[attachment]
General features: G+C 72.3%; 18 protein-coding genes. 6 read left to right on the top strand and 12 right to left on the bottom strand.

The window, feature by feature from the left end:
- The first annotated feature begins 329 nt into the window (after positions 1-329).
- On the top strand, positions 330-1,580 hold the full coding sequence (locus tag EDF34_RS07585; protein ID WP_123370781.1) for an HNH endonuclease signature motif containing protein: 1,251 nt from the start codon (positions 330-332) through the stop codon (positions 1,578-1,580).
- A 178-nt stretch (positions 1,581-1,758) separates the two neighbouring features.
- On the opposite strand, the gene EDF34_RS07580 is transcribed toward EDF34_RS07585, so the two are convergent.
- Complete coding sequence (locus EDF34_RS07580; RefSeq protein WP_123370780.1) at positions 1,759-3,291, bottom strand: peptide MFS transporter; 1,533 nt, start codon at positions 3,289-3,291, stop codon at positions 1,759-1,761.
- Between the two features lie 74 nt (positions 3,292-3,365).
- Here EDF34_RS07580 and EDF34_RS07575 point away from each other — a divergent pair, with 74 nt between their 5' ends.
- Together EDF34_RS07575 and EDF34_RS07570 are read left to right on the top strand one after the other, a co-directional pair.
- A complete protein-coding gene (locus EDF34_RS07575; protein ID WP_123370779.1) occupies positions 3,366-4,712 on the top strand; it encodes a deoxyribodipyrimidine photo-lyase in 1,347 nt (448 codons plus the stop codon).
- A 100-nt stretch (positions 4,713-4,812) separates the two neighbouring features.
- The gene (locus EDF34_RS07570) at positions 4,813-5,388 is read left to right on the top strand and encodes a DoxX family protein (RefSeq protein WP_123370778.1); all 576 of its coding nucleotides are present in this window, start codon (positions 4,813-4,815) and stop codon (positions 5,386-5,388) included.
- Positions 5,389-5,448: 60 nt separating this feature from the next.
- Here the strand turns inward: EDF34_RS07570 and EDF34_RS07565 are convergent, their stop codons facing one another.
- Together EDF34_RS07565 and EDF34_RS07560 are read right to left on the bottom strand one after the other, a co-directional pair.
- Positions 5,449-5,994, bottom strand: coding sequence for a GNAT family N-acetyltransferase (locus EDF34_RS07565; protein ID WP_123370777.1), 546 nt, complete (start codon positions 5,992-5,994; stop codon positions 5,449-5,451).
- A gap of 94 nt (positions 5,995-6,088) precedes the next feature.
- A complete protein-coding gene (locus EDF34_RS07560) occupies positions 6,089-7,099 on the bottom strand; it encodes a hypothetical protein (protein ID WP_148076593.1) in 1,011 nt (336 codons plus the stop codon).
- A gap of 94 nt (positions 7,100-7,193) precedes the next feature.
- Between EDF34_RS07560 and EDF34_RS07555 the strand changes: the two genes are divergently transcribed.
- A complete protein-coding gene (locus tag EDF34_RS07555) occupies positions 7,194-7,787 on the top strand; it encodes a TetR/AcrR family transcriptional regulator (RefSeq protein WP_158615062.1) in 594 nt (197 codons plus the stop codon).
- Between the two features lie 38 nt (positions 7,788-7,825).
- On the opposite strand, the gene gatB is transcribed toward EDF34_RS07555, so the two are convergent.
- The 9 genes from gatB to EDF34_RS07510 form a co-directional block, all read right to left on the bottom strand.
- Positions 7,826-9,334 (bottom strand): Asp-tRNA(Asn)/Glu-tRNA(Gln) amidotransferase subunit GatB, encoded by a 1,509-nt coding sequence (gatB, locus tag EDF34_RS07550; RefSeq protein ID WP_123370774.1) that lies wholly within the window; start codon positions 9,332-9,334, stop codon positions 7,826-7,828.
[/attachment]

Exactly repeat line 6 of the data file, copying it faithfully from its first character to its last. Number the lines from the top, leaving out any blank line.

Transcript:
- On the opposite strand, the gene EDF34_RS07580 is transcribed toward EDF34_RS07585, so the two are convergent.